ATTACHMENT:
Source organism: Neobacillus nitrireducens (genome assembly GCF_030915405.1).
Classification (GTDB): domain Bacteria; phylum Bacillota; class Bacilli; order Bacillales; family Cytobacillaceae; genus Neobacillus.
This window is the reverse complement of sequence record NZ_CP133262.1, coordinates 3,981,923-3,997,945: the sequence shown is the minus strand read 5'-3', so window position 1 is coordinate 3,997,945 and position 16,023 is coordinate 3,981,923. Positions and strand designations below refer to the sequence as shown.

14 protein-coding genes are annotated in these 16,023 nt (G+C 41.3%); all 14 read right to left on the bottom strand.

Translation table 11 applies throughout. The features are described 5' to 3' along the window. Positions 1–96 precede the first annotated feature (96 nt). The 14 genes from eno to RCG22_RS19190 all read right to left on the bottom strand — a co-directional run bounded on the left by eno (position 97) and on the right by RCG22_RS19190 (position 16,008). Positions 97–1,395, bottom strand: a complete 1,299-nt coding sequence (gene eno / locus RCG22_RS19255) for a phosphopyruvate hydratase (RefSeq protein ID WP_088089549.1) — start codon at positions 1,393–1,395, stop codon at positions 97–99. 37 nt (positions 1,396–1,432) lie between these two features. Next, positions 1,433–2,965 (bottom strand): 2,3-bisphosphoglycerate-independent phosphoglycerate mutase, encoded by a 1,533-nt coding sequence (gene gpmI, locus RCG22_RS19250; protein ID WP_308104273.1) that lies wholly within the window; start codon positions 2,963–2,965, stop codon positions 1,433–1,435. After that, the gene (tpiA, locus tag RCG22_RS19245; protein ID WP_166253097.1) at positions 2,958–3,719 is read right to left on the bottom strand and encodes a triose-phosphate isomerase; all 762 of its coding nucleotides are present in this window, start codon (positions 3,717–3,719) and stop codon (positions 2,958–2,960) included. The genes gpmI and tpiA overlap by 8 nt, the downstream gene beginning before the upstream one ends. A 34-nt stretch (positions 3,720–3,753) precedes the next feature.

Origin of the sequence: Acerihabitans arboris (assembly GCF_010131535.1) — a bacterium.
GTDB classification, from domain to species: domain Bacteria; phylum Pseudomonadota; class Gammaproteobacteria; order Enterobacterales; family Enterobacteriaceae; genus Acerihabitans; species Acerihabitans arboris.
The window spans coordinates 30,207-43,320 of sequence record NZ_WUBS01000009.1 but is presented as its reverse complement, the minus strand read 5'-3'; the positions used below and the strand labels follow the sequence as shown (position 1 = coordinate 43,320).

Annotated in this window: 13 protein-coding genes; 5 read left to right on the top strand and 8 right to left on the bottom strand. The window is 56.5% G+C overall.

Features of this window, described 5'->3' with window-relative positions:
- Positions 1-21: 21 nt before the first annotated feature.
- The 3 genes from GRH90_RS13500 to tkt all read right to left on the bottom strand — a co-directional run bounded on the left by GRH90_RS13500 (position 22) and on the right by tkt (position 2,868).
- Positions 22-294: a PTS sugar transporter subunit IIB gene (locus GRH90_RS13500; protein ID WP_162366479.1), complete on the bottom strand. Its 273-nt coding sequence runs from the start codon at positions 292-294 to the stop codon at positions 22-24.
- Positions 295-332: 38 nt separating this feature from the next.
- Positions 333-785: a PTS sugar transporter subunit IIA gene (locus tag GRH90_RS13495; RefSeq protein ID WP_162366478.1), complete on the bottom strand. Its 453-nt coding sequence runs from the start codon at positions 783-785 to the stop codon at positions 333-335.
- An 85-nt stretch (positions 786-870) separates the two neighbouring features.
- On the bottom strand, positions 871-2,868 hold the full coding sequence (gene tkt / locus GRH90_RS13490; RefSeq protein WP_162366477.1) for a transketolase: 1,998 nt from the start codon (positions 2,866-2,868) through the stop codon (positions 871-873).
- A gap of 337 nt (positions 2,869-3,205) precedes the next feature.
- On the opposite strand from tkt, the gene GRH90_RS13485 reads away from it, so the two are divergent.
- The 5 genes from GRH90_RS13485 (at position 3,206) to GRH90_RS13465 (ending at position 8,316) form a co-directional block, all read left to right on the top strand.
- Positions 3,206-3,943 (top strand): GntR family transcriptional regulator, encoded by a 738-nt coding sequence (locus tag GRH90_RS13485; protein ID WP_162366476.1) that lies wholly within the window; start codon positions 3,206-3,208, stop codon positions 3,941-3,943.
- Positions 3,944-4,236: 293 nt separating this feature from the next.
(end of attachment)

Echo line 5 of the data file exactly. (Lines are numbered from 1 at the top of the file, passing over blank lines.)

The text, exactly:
Translation table 11 applies throughout. The features are described 5' to 3' along the window. Positions 1–96 precede the first annotated feature (96 nt). The 14 genes from eno to RCG22_RS19190 all read right to left on the bottom strand — a co-directional run bounded on the left by eno (position 97) and on the right by RCG22_RS19190 (position 16,008). Positions 97–1,395, bottom strand: a complete 1,299-nt coding sequence (gene eno / locus RCG22_RS19255) for a phosphopyruvate hydratase (RefSeq protein ID WP_088089549.1) — start codon at positions 1,393–1,395, stop codon at positions 97–99. 37 nt (positions 1,396–1,432) lie between these two features. Next, positions 1,433–2,965 (bottom strand): 2,3-bisphosphoglycerate-independent phosphoglycerate mutase, encoded by a 1,533-nt coding sequence (gene gpmI, locus RCG22_RS19250; protein ID WP_308104273.1) that lies wholly within the window; start codon positions 2,963–2,965, stop codon positions 1,433–1,435. After that, the gene (tpiA, locus tag RCG22_RS19245; protein ID WP_166253097.1) at positions 2,958–3,719 is read right to left on the bottom strand and encodes a triose-phosphate isomerase; all 762 of its coding nucleotides are present in this window, start codon (positions 3,717–3,719) and stop codon (positions 2,958–2,960) included. The genes gpmI and tpiA overlap by 8 nt, the downstream gene beginning before the upstream one ends. A 34-nt stretch (positions 3,720–3,753) precedes the next feature.